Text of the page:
So anyone interested in the idea should contact you?

JY: Absolutely, get in touch.

SI: Yeh. If anyone is interested in experiencing this play or learning more about it, I would encourage them to reach out. The transferability of this piece to other cities and their budgets is really exciting and means All Our Money could have a long future.

Let’s hope so. Well, now we know what we're talking about let's find out how this unusual play fits into your previous acting experience. Does it feel different from other plays you've worked in? What are the things you really enjoy about performing it?

CS: As a Stan’s Cafe old timer making this show has been a familiar process, although this time we’ve had less devising and more using James’ script - you can’t really improvise the facts and figures of a city’s budget - you need to get it right. But as with all Stan’s Cafe processes the actors got to contribute to the development and tweaking of that script - until James said, “Just do what’s written on the page!”

But the very varied type of venues required some adaptations to our performance levels - one day we were in a vast echoey Victorian swimming pool (it was drained) performing to 100 people, the next day we were in a small community centre with an audience of 30. So each performance had to be pitched differently.

It was lovely to have a good number of performances to gain confidence with the material and as with all productions the more we did it the better we got - finding moments between us to add colour and detail to the show and to be able to relax with the material. I think All Our Money does a great job of being entertaining and funny whilst also being able to convey some quite dry but important information, helping people better understand the pressures that councillors and council staff are under to spend our money wisely.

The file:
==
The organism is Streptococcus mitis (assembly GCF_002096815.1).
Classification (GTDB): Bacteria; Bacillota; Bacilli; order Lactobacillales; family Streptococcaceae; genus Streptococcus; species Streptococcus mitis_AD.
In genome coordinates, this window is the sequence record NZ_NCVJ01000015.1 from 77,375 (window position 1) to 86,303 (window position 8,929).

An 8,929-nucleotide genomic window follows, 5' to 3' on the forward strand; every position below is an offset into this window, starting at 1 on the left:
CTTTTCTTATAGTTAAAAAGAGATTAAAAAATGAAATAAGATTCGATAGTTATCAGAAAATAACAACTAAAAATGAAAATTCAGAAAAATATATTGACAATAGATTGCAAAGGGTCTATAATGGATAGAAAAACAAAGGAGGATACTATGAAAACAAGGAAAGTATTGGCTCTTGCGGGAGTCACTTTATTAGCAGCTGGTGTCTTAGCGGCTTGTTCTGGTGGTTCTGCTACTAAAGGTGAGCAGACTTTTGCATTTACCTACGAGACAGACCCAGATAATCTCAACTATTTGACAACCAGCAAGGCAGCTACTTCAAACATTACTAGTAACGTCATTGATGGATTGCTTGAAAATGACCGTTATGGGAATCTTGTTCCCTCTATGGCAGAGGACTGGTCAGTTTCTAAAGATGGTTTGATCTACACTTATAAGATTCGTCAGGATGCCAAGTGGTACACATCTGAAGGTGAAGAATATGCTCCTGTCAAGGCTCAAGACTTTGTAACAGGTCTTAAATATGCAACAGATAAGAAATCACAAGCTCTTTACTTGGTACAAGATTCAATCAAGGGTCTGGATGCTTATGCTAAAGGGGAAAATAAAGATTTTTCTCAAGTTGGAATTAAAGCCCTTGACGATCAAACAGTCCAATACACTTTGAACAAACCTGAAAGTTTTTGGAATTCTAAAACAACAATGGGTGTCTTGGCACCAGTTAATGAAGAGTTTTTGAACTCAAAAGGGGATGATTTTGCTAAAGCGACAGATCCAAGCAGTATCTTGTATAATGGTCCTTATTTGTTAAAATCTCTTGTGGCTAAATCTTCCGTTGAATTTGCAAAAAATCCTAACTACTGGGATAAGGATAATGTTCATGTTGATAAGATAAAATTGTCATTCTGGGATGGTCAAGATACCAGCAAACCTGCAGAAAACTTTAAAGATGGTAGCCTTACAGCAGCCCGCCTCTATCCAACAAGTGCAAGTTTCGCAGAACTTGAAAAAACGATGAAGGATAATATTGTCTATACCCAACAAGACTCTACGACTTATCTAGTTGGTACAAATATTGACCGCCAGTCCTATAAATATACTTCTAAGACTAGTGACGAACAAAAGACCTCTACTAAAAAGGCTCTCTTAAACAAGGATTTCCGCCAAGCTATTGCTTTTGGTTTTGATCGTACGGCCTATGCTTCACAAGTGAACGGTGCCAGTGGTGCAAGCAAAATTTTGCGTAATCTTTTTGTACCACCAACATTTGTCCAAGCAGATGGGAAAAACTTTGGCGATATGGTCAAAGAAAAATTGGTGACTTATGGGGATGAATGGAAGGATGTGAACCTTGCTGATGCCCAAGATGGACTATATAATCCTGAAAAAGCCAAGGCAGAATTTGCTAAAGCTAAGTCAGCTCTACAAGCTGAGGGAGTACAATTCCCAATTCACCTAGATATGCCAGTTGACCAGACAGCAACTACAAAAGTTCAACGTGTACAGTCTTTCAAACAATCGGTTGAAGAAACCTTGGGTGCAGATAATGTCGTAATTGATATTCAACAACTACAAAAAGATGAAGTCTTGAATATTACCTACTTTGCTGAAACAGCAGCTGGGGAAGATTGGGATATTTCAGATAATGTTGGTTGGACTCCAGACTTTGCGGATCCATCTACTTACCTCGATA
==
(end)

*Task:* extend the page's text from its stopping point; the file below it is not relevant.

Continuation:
SI: Reflecting on my experience in All Our Money, well, the piece was a really unique and enriching way to be on tour and perform. From the rehearsal process which felt very overwhelming with facts and figures to begin with, to wrapping up gold cubes to represent our council's budget and then going on to multi-role and entertain an audience with this thought-provoking piece was very rewarding and eye-opening for me. Working with Stan’s Cafe on this collaboratively gave me a fresh perspective and a different artistic journey. It wasn’t a case of here’s the script - learn it - rehearse - perform. But I instead had the opportunity to input my thoughts and ideas which not only helped deepen my understanding but also made the text and characters more solid and grounded within me. The political themes we explored, was also a new avenue for me and I found this really fascinating to be a part of as it was really accessible.

What truly stands out to me about performing this play is the opportunity to delve into a plethora of characters. It’s an actor's dream to get to ‘play’ and being able to showcase a taste of citizens from varying demographics in Birmingham was really fun and a show highlight. It was also really interesting to be in alternative venues and bring theatre to spaces and communities who may not have usually been able to access or see theatre. This made the whole project even more rewarding.

It’s incredibly gratifying to witness the impact our performance has on the audience; to evoke laughter and contemplation. There is a lot of ‘money’ that moves across the stage very quickly, so it was very warming to hear the feedback that audience members were able to follow and understand what was happening. One response I remember was that we were ”able to make a complex and dry topic entertaining but informative”. Working alongside the talented creative team has meant I could create, contribute and enjoy this process. It’s really promising to see the play has sparked interest with some future tour dates, and I look forward to reaching even more people and communities who may have never crossed paths with theatre ordinarily.

AC: I’ve been a part of the All Our Money production since the Micro Production in 2021, so in regards to the concept of the show and the way Stan's Cafe devises, I was quite comfortable. However, all the added information and changes to council jargon made for an intense first few rehearsal days, trying to rewrap our head around what certain things mean and ensuring the things we wanted to include were accurate. But once we had the skeleton to the production and we were able to put it on its feet and explore it theatrically all the mental gymnastics felt worth it.